Modeling the Risk of Emerald Ash Borer
Emerald Ash Borer (Agrilus planipennis, EAB), an invasive insect native to Southeast Asia, is responsible for killing millions of Ash (Fraxinus) trees throughout much of the Midwestern USA. It was first discovered near Detroit, Michigan in June of 2002, most likely imported in ash crates or pallets in the early 1990s. As of March 2008, the insect occupies the states of Illinois, Indiana, Ohio, Maryland, Michigan, Pennsylvania, West Virginia, and parts of Canada.
Detection of EAB infestations is difficult when trees are first attacked, showing few signs that EAB is present. However, healthy ash trees are killed in 2-4 years. Outlier colonies also make tracking the natural spread of the insect difficult, since they are often attributed to human activities. Predicting where EAB will likely spread to can be a challenging process as they can use several human agents to infest ash trees in outlier zones beyond its inherent flight capability.
We have modelled the risk of spread for EAB in Ohio using a stochastic, spatially explicit cell-based model which incorporates the insect’s flight characteristics (Insect Flight Model) and external agents that enable EAB to “hitch a ride” (Insect Ride Model). The Flight Model calculates the risk of spread for any 270m-cell based on the basal area of ash within the cell (ash abundance) and estimates of EAB abundance based on the years since infestation. We assume EAB will kill all ash trees within a cell in 10 years after the initial detectable infestation. The Insect Ride Model weights the road network, wood products, population density, and campground information in a GIS and uses an ash abundance multiplier that alters the ash abundance input to the model. We combine both the Flight and Ride Models to yield a map of potential Modeling EAB Risk that is corroborated by detection trees and trees that have been confirmed infested.
Iverson L.R., Prasad A., Bossenbroek J., Sydnor D. and Schwartz M.W. 2010. Modeling potential movements of the emerald ash borer: the model framework. In Pye J., Raucher M., Sands Y., Lee D. and Beatty J. (eds.), Advances in threat assessment and their application to forest and rangeland management, pp. 581-597. U.S. Department of Agriculture, Forest Service, Pacific Northwest and Southern Research Stations, Portland, OR.
Prasad A., Iverson L., Peters M., Bossenbroek J., Matthews S.N., Sydnor D. and Schwartz M. 2010. Modeling the invasive emerald ash borer risk of spread using a spatially explicit cellular model. Landscape Ecology 25: 353-369.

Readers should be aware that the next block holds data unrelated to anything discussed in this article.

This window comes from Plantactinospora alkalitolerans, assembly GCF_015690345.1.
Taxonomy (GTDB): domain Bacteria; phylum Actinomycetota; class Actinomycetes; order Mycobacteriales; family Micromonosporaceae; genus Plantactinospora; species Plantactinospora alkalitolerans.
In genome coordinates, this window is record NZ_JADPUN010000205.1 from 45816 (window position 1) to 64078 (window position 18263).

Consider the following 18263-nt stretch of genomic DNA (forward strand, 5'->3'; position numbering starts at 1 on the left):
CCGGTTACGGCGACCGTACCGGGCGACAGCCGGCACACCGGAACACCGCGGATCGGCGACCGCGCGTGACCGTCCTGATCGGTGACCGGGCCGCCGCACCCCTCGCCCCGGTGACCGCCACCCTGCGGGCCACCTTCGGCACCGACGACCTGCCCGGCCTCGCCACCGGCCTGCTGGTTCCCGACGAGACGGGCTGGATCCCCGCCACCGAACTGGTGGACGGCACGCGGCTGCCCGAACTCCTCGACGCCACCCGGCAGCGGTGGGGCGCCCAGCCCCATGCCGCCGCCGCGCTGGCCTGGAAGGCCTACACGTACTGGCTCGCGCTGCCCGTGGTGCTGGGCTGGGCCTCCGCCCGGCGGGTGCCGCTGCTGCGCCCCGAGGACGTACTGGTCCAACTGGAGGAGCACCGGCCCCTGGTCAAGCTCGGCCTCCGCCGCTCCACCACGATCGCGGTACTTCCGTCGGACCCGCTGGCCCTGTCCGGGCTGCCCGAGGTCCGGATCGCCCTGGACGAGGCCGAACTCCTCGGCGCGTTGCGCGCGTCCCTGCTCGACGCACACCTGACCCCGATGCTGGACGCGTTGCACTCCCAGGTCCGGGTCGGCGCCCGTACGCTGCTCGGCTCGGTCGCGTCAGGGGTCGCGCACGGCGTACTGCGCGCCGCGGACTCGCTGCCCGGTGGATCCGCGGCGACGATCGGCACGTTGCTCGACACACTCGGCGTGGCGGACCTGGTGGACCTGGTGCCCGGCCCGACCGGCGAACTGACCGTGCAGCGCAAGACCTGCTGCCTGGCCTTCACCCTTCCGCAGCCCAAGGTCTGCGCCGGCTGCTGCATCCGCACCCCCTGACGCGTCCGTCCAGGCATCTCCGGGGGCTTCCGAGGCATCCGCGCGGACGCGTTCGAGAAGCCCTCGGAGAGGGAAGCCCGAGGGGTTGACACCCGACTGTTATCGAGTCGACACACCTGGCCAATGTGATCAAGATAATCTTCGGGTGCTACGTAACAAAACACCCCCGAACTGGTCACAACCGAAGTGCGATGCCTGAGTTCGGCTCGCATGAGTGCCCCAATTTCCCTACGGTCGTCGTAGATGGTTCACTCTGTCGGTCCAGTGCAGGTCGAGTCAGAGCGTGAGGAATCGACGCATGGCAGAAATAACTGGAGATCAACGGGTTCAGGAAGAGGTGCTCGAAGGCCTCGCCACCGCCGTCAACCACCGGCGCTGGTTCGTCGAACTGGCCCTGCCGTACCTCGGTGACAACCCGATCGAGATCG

Iverson, Louis R.; Prasad, Anantha M.; Sydnor, Davis; Bossenbroek, Jonathan; Schwartz, Mark W.. 2006. Modeling potential Emerald Ash Borer spread through GIS/cell-based/gravity models with data bolstered by web-based inputs. In: Mastro, Victor, et. al., comps. Emerald Ash Borer research and technology development meeting; 2005 September 26-27; Pittsburgh, PA. FHTET-2005-16. U.S. Department of Agriculture, Forest Service, Animal and Plant Health Inspection Service: 12-13.
Iverson, Louis R.; Prasad, Anantha; Bossenbroek, Jonathan; Sydnor, Davis; Schwartz, Mark. 2006. Modeling potential movements of the emerald ash borer in Ohio. In: Mastro, Victor; Lance, David; Reardon, Richard; Parra, Gregory, comps. Emerald ash borer and Asian longhorned beetle research and technology development review meeting; 2006 October 29-November 2; Cincinnati, OH. FHTET-2007-04. U.S. Department of Agriculture, Forest Health Technology Enterprise Team, Morgantown, WV: 15.
- Louis Iverson, US Forest Service – Northern Research Station Landscape Ecologist
- Anantha Prasad, US Forest Service – Northern Research Station Ecologist
- Matthew Peters, US Forest Service – Northern Research Station GIS Analyst
- Stephen Matthews, US Forest Service – Northern Research Station and Ohio State University Wildlife Landscape Ecologist
- Jonathan Bossenbroek, University of Toledo
- Davis Sydnor, Ohio State University
- Mark Schwartz, University of California
Last Modified: 01/08/2013